Tag Archives: wisdom

Wednesday Word of the Week: April 13

13 Apr

This week’s word is: KNOWLEDGE

the circumstance or condition of apprehending truth or fact through reasoning

We live in a democracy. Every competent, non-convict citizen over the age of 18 has the right to participate in our governance. This participation may take the form of voting, canvassing, lobbying, or serving in government. One underlying principle of successful democracy is the citizens having the knowledge to participate effectively. Sadly, participation in 21st Century America seems to lean on other concepts that are easily confused with knowledge.

Websites, cable channels, tweets, and the like flood us with DATA.

information output by a sensing device or organ that includes both useful and irrelevant or redundant information and must be processed to be meaningful

Much of what passes for knowledge in our hyper-connected world is simply data. We can perceive all kinds of output and input, but much of it may be irrelevant. Simply having every statement uttered by every news outlet is not of itself knowledge. Until you consider the source – Fox or NPR? – a stream of data may be worth less than the time it takes to absorb it, organizing it into INFORMATION.

the communication or reception of knowledge or intelligence

We live in the Information Age. So what? Information is simply the reception of data. Everything on the Internet is data that we can receive as information. A stream of receivable output about Charlie Sheen, Oprah Winfrey, or Donald Trump does not necessarily contribute to knowledge. Information is useless without THOUGHT.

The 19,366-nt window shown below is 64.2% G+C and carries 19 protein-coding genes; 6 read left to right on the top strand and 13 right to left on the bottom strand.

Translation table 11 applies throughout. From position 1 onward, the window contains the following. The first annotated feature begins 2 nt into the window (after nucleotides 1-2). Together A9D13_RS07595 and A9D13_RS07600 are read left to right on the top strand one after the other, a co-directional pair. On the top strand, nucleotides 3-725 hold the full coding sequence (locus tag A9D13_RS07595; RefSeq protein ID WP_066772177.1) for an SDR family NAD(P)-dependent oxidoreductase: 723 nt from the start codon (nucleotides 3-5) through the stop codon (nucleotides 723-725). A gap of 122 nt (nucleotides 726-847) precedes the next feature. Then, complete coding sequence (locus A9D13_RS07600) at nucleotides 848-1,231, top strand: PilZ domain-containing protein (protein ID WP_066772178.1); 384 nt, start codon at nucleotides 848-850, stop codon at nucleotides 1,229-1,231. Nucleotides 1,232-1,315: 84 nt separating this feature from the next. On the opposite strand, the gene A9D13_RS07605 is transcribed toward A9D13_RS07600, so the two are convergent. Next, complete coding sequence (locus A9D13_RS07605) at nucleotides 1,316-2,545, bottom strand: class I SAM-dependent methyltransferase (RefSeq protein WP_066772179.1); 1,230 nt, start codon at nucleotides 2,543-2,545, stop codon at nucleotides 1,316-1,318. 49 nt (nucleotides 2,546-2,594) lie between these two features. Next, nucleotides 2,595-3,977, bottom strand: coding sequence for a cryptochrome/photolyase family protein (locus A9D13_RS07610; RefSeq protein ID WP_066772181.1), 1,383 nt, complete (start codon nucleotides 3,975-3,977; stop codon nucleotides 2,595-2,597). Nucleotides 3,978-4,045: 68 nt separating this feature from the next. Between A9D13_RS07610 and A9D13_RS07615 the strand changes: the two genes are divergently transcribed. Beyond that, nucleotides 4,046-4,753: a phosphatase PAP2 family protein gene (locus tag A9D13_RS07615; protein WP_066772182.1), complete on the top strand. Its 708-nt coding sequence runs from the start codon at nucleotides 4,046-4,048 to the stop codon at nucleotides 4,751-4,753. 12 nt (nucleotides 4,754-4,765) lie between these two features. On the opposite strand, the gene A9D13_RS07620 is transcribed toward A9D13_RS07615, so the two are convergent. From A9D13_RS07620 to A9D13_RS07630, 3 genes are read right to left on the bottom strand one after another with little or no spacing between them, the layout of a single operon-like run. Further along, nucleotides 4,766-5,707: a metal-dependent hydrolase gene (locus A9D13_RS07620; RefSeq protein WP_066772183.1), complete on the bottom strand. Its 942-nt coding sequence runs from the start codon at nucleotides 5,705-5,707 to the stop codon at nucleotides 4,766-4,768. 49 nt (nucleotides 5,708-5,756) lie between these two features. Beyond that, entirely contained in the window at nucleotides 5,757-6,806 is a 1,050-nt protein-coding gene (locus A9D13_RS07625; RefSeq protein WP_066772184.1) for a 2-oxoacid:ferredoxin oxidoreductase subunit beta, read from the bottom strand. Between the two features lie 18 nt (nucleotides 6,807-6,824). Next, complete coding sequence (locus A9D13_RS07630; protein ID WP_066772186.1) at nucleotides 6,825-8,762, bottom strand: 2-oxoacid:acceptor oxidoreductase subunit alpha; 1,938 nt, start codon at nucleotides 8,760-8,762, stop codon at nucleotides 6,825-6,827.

an individual act or product of thinking

The vast majority of human beings (Christine O’Donnell aside) are capable of thought. Thoughts, however, are like data. Without context, they have no meaning. They can lead us many places, including BELIEF.

a state or habit of mind in which trust or confidence is placed in some person or thing

Belief can be very powerful and also very dangerous. The things we believe are rooted in our own minds, so our instinctive actions often arise most easily from them. When those beliefs relate to the overall betterment of humanity, all may benefit. When, however, they elevate superstition to superiority, they divide humanity unnecessarily. Beliefs are slippery things, based on instinct, habit, and personal perception. I may firmly believe that John Boehner is the reincarnation of the Mock Turtle, but can I substantiate this with FACT

a piece of information having objective reality


the property (as of a statement) of being in accord with reality

These are the key components of good decision making. Someone may believe that tax cuts for the rich stimulate the economy, but the consistent lack of facts to substantiate that belief make it bad policy. Facts are the difference between blind faith and science. Even if 90% of the people believe something, it is not necessarily true; just ask Galileo.

Which brings us back to KNOWLEDGE

the circumstance or condition of apprehending truth or fact through reasoning

If we need knowledge to participate effectively in democracy, we must remember this definition. Without data and information, our minds are empty. Without thought, we cannot use those perceived outputs. Without belief, we lack a spark of humanity. But without reasoned apprehension of things that are objectively real, we are babbling animals, pretending to make decisions or goaded into mindless action. The ability to grasp the difference and act accordingly is

ability to discern inner qualities and relationships; good sense


(all definitions courtesy of Merriam-Webster Dictionary Online)

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